Author Leotta returns with new legal thriller
Allison Leotta's latest novel, “Speak of the Devil,” pits prosecutor Anna Curtis against Diablo, a villain believed to be the devil himself.
Diablo and his gang attack a brothel, and a doorman ends up missing his head. Curtis soon discovers evidence of a human trafficking ring, with Diablo's gang at its heart. Witnesses are too terrified to testify, and people who own businesses in the area controlled by the gang refuse to talk.
Although Curtis has her hands full trying to build a case, her personal life couldn't be better. She's engaged to Jack Bailey, who works in her office. Members of the same gang murdered Bailey's wife years earlier, and he wants Curtis to help him destroy them.
Then Diablo decides Curtis is stirring up things too much and puts a hit on her and everyone she loves.
Leotta, a former federal sex-crimes prosecutor, has the background to make “Speak of the Devil” seem authentic. She also keeps the story line moving without delving too much into the minutia of how the office runs on a daily basis.
And with the focus on the characters rather than on courtroom proceedings, the novel works quite well.
Jeff Ayers is a staff writer for the Associated Press.
Show commenting policy
TribLive commenting policy
You are solely responsible for your comments and by using TribLive.com you agree to our Terms of Service.
We moderate comments. Our goal is to provide substantive commentary for a general readership. By screening submissions, we provide a space where readers can share intelligent and informed commentary that enhances the quality of our news and information.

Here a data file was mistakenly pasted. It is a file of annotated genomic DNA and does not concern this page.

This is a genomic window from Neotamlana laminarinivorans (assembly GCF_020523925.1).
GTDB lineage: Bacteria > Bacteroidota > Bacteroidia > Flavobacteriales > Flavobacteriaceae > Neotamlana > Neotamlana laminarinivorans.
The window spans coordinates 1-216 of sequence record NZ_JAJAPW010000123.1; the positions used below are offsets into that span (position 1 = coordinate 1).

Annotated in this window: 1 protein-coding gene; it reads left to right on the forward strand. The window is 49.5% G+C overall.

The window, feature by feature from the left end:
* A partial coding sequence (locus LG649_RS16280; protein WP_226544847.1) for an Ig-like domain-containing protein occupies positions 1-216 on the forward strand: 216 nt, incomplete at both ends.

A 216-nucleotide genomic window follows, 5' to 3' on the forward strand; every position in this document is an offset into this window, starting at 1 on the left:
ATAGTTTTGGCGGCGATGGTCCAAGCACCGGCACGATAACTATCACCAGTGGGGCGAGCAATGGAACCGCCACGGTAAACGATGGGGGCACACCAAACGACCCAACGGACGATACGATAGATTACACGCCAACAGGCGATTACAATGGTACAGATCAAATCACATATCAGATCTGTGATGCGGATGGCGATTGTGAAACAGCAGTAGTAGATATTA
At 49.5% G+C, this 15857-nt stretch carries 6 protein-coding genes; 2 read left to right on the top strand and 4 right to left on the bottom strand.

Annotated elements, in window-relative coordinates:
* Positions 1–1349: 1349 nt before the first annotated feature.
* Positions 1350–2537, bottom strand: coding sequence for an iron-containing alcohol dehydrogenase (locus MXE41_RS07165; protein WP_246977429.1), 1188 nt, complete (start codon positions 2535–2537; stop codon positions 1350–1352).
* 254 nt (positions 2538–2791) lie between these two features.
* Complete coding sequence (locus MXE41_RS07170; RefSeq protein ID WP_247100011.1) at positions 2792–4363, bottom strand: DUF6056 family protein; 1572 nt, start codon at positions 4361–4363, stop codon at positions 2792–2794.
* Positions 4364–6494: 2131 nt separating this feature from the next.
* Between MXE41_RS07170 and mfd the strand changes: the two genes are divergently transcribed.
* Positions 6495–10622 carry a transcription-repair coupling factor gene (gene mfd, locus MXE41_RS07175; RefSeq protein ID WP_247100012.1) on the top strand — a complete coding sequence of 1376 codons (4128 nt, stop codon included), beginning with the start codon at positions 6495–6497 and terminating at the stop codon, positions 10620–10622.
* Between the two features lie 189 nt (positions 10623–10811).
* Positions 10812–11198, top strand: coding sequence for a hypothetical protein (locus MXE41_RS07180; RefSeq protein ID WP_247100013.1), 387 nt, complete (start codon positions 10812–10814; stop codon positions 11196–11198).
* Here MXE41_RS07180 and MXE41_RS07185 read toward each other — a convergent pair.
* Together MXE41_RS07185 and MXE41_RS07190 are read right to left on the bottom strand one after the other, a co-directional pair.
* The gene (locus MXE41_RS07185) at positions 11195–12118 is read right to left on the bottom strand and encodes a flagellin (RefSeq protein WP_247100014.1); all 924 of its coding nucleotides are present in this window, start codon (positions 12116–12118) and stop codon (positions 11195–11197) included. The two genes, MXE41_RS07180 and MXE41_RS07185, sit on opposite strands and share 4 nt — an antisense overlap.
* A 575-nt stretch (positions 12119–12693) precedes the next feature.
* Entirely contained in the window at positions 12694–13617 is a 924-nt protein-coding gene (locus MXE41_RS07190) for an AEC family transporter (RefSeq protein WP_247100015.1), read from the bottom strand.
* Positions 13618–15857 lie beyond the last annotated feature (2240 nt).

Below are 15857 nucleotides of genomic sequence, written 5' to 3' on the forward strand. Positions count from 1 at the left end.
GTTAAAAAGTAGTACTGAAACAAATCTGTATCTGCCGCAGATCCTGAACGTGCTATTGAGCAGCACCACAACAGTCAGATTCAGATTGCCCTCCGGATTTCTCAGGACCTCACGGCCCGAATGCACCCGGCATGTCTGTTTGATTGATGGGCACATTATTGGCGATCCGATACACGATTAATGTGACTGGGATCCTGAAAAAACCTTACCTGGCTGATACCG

While most comments will be posted if they are on-topic and not abusive, moderating decisions are subjective. We will make them as carefully and consistently as we can. Because of the volume of reader comments, we cannot review individual moderation decisions with readers.
We value thoughtful comments representing a range of views that make their point quickly and politely. We make an effort to protect discussions from repeated comments either by the same reader or different readers.
We follow the same standards for taste as the daily newspaper. A few things we won't tolerate: personal attacks, obscenity, vulgarity, profanity (including expletives and letters followed by dashes), commercial promotion, impersonations, incoherence, proselytizing and SHOUTING. Don't include URLs to Web sites.
We do not edit comments. They are either approved or deleted. We reserve the right to edit a comment that is quoted or excerpted in an article. In this case, we may fix spelling and punctuation.
We welcome strong opinions and criticism of our work, but we don't want comments to become bogged down with discussions of our policies and we will moderate accordingly.
We appreciate it when readers and people quoted in articles or blog posts point out errors of fact or emphasis and will investigate all assertions. But these suggestions should be sent via e-mail. To avoid distracting other readers, we won't publish comments that suggest a correction. Instead, corrections will be made in a blog post or in an article.
Subscribe today! Click here for our subscription offers.